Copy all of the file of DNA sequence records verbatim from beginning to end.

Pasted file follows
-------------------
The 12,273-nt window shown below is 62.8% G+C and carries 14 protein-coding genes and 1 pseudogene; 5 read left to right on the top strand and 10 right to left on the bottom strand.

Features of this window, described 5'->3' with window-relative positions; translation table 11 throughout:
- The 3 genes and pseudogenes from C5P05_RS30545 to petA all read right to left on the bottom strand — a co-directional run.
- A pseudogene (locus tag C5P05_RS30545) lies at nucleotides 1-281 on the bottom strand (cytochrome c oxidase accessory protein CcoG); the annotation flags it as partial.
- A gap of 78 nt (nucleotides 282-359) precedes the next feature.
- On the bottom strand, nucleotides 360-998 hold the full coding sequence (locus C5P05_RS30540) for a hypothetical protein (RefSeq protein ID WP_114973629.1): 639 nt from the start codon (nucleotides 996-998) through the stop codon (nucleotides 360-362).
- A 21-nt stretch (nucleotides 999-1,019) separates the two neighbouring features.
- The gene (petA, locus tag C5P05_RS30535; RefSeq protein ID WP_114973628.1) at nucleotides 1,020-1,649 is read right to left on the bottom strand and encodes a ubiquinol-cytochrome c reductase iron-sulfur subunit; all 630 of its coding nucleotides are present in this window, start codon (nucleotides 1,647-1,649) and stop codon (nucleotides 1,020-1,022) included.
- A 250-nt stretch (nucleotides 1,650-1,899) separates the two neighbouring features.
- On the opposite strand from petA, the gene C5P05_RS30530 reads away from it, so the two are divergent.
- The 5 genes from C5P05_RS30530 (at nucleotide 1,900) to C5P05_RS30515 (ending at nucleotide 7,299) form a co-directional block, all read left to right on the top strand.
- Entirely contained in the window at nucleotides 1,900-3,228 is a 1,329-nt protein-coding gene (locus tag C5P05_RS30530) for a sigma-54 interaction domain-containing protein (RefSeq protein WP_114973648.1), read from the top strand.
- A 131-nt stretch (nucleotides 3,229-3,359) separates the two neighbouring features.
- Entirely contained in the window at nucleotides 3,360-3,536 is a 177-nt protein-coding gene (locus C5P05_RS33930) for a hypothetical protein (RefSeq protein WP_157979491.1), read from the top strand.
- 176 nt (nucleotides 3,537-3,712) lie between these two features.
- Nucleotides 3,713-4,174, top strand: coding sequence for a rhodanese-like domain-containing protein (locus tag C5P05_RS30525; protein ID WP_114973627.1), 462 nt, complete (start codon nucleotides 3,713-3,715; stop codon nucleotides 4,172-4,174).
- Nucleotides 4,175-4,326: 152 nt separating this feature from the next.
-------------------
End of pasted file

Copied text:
The 12,273-nt window shown below is 62.8% G+C and carries 14 protein-coding genes and 1 pseudogene; 5 read left to right on the top strand and 10 right to left on the bottom strand.

Features of this window, described 5'->3' with window-relative positions; translation table 11 throughout:
- The 3 genes and pseudogenes from C5P05_RS30545 to petA all read right to left on the bottom strand — a co-directional run.
- A pseudogene (locus tag C5P05_RS30545) lies at nucleotides 1-281 on the bottom strand (cytochrome c oxidase accessory protein CcoG); the annotation flags it as partial.
- A gap of 78 nt (nucleotides 282-359) precedes the next feature.
- On the bottom strand, nucleotides 360-998 hold the full coding sequence (locus C5P05_RS30540) for a hypothetical protein (RefSeq protein ID WP_114973629.1): 639 nt from the start codon (nucleotides 996-998) through the stop codon (nucleotides 360-362).
- A 21-nt stretch (nucleotides 999-1,019) separates the two neighbouring features.
- The gene (petA, locus tag C5P05_RS30535; RefSeq protein ID WP_114973628.1) at nucleotides 1,020-1,649 is read right to left on the bottom strand and encodes a ubiquinol-cytochrome c reductase iron-sulfur subunit; all 630 of its coding nucleotides are present in this window, start codon (nucleotides 1,647-1,649) and stop codon (nucleotides 1,020-1,022) included.
- A 250-nt stretch (nucleotides 1,650-1,899) separates the two neighbouring features.
- On the opposite strand from petA, the gene C5P05_RS30530 reads away from it, so the two are divergent.
- The 5 genes from C5P05_RS30530 (at nucleotide 1,900) to C5P05_RS30515 (ending at nucleotide 7,299) form a co-directional block, all read left to right on the top strand.
- Entirely contained in the window at nucleotides 1,900-3,228 is a 1,329-nt protein-coding gene (locus tag C5P05_RS30530) for a sigma-54 interaction domain-containing protein (RefSeq protein WP_114973648.1), read from the top strand.
- A 131-nt stretch (nucleotides 3,229-3,359) separates the two neighbouring features.
- Entirely contained in the window at nucleotides 3,360-3,536 is a 177-nt protein-coding gene (locus C5P05_RS33930) for a hypothetical protein (RefSeq protein WP_157979491.1), read from the top strand.
- 176 nt (nucleotides 3,537-3,712) lie between these two features.
- Nucleotides 3,713-4,174, top strand: coding sequence for a rhodanese-like domain-containing protein (locus tag C5P05_RS30525; protein ID WP_114973627.1), 462 nt, complete (start codon nucleotides 3,713-3,715; stop codon nucleotides 4,172-4,174).
- Nucleotides 4,175-4,326: 152 nt separating this feature from the next.